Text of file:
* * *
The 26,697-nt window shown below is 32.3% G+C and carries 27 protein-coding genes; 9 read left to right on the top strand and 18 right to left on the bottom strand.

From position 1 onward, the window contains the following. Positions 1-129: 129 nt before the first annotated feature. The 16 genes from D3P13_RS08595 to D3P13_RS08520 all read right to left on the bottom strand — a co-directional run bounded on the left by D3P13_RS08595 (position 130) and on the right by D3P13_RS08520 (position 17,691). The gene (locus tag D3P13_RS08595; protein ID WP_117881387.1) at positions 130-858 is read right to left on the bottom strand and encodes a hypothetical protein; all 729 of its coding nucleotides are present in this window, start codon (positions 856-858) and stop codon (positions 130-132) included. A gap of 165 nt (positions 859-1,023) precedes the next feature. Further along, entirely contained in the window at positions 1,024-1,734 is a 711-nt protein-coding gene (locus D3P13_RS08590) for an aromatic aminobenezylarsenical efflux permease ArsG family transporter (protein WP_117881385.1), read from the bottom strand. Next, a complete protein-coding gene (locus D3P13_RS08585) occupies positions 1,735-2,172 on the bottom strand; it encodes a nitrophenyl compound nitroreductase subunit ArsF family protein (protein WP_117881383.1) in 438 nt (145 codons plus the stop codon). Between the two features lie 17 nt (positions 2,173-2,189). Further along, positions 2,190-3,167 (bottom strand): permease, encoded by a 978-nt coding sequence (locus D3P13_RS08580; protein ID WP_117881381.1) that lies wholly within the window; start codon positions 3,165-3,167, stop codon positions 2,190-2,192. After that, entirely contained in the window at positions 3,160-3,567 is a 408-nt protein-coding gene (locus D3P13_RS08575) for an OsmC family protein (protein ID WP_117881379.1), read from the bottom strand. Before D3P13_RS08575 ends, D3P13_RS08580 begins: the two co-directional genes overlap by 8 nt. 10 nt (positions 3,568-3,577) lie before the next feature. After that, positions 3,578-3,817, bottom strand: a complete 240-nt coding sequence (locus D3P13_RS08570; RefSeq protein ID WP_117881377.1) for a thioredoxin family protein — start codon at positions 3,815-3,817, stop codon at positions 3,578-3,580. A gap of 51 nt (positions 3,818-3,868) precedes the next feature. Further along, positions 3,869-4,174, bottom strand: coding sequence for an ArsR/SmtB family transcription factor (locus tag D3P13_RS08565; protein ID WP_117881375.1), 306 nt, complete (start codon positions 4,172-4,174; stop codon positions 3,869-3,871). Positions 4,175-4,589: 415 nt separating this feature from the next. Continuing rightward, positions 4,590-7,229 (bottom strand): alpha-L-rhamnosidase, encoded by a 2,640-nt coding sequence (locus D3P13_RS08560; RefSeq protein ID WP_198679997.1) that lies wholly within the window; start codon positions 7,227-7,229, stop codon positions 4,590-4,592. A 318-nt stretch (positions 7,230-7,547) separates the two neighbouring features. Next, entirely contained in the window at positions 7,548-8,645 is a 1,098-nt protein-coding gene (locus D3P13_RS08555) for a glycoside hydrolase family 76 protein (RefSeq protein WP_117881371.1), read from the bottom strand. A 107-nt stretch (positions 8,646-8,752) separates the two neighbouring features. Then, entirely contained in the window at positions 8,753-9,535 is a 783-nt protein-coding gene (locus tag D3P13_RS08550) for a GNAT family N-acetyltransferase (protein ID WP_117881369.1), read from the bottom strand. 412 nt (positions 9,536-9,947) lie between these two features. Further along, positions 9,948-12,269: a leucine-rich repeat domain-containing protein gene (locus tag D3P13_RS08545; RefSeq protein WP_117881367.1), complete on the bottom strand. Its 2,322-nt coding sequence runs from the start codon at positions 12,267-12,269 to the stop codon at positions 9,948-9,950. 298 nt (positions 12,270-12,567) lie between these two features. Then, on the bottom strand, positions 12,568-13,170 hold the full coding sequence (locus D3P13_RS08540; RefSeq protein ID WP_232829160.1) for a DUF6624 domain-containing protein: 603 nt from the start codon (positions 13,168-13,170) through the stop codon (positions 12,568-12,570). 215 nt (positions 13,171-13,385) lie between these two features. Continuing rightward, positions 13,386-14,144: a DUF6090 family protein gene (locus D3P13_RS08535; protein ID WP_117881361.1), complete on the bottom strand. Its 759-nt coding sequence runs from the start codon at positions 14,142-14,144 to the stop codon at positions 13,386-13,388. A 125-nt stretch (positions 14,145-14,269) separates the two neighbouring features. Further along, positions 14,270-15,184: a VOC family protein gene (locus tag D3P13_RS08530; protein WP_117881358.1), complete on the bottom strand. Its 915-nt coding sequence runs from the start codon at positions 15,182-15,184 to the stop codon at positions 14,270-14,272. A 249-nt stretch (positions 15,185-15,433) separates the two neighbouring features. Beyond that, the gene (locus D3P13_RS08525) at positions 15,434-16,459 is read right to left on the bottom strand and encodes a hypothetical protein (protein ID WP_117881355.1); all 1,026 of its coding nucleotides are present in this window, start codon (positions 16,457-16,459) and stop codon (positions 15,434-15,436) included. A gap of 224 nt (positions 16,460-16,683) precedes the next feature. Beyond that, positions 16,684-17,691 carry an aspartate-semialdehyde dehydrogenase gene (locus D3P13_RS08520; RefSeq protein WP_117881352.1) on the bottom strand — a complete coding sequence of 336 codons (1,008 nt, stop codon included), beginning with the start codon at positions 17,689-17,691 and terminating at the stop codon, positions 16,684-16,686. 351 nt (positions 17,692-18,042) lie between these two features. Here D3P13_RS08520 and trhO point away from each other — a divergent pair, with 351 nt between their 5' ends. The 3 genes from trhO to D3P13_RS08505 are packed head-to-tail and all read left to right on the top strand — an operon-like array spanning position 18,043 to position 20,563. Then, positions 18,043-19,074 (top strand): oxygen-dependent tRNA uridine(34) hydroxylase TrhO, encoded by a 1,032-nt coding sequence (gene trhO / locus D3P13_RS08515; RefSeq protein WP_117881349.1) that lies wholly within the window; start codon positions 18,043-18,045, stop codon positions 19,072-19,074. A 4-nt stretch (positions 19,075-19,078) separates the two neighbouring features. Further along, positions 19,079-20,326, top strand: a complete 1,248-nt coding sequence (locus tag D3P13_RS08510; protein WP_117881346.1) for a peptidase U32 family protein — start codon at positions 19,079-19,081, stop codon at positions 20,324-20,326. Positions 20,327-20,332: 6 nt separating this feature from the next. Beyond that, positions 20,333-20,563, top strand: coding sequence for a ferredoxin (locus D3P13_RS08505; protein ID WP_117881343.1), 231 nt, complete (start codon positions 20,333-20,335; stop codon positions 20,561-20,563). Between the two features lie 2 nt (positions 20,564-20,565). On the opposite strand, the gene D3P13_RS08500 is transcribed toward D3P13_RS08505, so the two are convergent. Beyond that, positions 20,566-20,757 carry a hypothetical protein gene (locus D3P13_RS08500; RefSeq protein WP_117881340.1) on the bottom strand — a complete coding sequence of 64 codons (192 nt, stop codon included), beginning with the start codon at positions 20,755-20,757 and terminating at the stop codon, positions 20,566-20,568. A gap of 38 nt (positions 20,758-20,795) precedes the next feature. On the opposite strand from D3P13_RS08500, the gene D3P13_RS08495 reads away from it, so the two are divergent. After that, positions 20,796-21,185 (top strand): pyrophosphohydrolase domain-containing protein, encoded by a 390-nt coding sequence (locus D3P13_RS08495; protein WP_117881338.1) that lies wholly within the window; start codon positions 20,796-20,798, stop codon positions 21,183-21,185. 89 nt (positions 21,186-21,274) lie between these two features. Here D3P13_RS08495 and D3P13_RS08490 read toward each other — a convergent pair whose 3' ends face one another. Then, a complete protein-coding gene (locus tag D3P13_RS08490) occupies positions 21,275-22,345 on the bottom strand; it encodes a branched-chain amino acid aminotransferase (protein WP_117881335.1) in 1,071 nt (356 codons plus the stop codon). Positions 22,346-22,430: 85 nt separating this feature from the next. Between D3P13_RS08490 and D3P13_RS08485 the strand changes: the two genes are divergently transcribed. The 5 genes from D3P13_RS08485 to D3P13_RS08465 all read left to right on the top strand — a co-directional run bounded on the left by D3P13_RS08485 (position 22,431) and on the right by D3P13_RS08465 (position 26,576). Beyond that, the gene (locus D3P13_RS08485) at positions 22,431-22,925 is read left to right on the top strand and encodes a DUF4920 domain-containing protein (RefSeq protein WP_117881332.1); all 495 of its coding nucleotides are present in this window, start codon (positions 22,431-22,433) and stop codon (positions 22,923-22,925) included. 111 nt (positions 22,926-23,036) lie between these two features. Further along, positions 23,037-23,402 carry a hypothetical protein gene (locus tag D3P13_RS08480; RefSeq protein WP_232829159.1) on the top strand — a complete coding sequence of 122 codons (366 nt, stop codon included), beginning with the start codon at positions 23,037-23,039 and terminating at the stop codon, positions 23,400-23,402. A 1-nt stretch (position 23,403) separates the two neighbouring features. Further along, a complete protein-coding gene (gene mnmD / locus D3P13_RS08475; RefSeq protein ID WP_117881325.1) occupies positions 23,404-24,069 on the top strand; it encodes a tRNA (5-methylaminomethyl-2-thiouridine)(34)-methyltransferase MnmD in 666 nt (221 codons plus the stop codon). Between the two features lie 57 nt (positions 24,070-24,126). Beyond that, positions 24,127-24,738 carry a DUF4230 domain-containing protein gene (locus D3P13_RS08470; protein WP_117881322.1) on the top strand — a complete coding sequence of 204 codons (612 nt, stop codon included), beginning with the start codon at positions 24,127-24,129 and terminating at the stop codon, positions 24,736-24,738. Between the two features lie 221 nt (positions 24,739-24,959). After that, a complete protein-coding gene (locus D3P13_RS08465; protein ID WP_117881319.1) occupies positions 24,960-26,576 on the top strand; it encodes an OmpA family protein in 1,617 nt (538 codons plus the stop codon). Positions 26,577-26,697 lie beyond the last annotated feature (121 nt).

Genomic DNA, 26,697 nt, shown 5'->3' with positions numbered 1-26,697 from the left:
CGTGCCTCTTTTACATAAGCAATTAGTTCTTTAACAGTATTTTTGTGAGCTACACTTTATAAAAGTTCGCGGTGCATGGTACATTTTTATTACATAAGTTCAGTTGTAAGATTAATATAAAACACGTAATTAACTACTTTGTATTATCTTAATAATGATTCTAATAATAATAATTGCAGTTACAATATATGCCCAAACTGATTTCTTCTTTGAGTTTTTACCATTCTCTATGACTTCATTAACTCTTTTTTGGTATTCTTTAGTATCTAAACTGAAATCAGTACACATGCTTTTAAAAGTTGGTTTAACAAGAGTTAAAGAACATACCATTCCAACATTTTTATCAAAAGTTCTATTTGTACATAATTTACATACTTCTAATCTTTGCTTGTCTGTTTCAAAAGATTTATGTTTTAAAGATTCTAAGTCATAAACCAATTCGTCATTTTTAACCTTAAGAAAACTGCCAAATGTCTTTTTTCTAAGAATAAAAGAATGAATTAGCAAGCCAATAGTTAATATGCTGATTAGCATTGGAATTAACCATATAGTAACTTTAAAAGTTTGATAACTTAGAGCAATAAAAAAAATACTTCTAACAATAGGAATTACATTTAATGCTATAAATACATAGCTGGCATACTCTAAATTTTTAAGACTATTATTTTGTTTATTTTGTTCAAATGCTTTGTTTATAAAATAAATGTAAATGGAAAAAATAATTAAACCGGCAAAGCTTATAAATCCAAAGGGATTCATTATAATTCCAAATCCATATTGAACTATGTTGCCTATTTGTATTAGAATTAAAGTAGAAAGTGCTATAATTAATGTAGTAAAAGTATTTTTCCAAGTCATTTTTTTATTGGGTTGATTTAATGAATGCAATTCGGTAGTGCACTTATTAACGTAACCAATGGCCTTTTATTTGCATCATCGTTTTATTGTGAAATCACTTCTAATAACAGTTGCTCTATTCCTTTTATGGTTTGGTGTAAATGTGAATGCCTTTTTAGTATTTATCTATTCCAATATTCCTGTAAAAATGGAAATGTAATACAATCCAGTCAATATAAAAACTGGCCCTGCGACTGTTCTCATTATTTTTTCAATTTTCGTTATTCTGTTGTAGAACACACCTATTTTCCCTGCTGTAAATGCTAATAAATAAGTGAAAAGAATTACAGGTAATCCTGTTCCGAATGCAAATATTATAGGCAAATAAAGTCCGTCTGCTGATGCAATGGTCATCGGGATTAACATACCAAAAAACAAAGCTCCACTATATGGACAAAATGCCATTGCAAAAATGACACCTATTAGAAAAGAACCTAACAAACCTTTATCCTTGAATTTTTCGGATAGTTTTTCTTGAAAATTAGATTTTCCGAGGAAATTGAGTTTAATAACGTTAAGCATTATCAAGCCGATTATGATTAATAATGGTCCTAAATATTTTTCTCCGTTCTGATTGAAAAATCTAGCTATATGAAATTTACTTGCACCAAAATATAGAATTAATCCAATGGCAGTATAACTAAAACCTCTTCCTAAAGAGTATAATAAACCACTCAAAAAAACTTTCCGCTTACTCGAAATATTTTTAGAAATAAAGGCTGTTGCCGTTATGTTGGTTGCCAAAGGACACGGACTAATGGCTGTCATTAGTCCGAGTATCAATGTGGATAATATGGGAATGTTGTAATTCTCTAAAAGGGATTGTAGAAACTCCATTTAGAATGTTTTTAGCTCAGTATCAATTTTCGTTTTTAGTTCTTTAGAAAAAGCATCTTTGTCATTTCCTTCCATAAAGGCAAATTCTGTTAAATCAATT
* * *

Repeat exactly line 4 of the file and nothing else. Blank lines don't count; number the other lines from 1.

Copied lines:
CGTGCCTCTTTTACATAAGCAATTAGTTCTTTAACAGTATTTTTGTGAGCTACACTTTATAAAAGTTCGCGGTGCATGGTACATTTTTATTACATAAGTTCAGTTGTAAGATTAATATAAAACACGTAATTAACTACTTTGTATTATCTTAATAATGATTCTAATAATAATAATTGCAGTTACAATATATGCCCAAACTGATTTCTTCTTTGAGTTTTTACCATTCTCTATGACTTCATTAACTCTTTTTTGGTATTCTTTAGTATCTAAACTGAAATCAGTACACATGCTTTTAAAAGTTGGTTTAACAAGAGTTAAAGAACATACCATTCCAACATTTTTATCAAAAGTTCTATTTGTACATAATTTACATACTTCTAATCTTTGCTTGTCTGTTTCAAAAGATTTATGTTTTAAAGATTCTAAGTCATAAACCAATTCGTCATTTTTAACCTTAAGAAAACTGCCAAATGTCTTTTTTCTAAGAATAAAAGAATGAATTAGCAAGCCAATAGTTAATATGCTGATTAGCATTGGAATTAACCATATAGTAACTTTAAAAGTTTGATAACTTAGAGCAATAAAAAAAATACTTCTAACAATAGGAATTACATTTAATGCTATAAATACATAGCTGGCATACTCTAAATTTTTAAGACTATTATTTTGTTTATTTTGTTCAAATGCTTTGTTTATAAAATAAATGTAAATGGAAAAAATAATTAAACCGGCAAAGCTTATAAATCCAAAGGGATTCATTATAATTCCAAATCCATATTGAACTATGTTGCCTATTTGTATTAGAATTAAAGTAGAAAGTGCTATAATTAATGTAGTAAAAGTATTTTTCCAAGTCATTTTTTTATTGGGTTGATTTAATGAATGCAATTCGGTAGTGCACTTATTAACGTAACCAATGGCCTTTTATTTGCATCATCGTTTTATTGTGAAATCACTTCTAATAACAGTTGCTCTATTCCTTTTATGGTTTGGTGTAAATGTGAATGCCTTTTTAGTATTTATCTATTCCAATATTCCTGTAAAAATGGAAATGTAATACAATCCAGTCAATATAAAAACTGGCCCTGCGACTGTTCTCATTATTTTTTCAATTTTCGTTATTCTGTTGTAGAACACACCTATTTTCCCTGCTGTAAATGCTAATAAATAAGTGAAAAGAATTACAGGTAATCCTGTTCCGAATGCAAATATTATAGGCAAATAAAGTCCGTCTGCTGATGCAATGGTCATCGGGATTAACATACCAAAAAACAAAGCTCCACTATATGGACAAAATGCCATTGCAAAAATGACACCTATTAGAAAAGAACCTAACAAACCTTTATCCTTGAATTTTTCGGATAGTTTTTCTTGAAAATTAGATTTTCCGAGGAAATTGAGTTTAATAACGTTAAGCATTATCAAGCCGATTATGATTAATAATGGTCCTAAATATTTTTCTCCGTTCTGATTGAAAAATCTAGCTATATGAAATTTACTTGCACCAAAATATAGAATTAATCCAATGGCAGTATAACTAAAACCTCTTCCTAAAGAGTATAATAAACCACTCAAAAAAACTTTCCGCTTACTCGAAATATTTTTAGAAATAAAGGCTGTTGCCGTTATGTTGGTTGCCAAAGGACACGGACTAATGGCTGTCATTAGTCCGAGTATCAATGTGGATAATATGGGAATGTTGTAATTCTCTAAAAGGGATTGTAGAAACTCCATTTAGAATGTTTTTAGCTCAGTATCAATTTTCGTTTTTAGTTCTTTAGAAAAAGCATCTTTGTCATTTCCTTCCATAAAGGCAAATTCTGTTAAATCAATT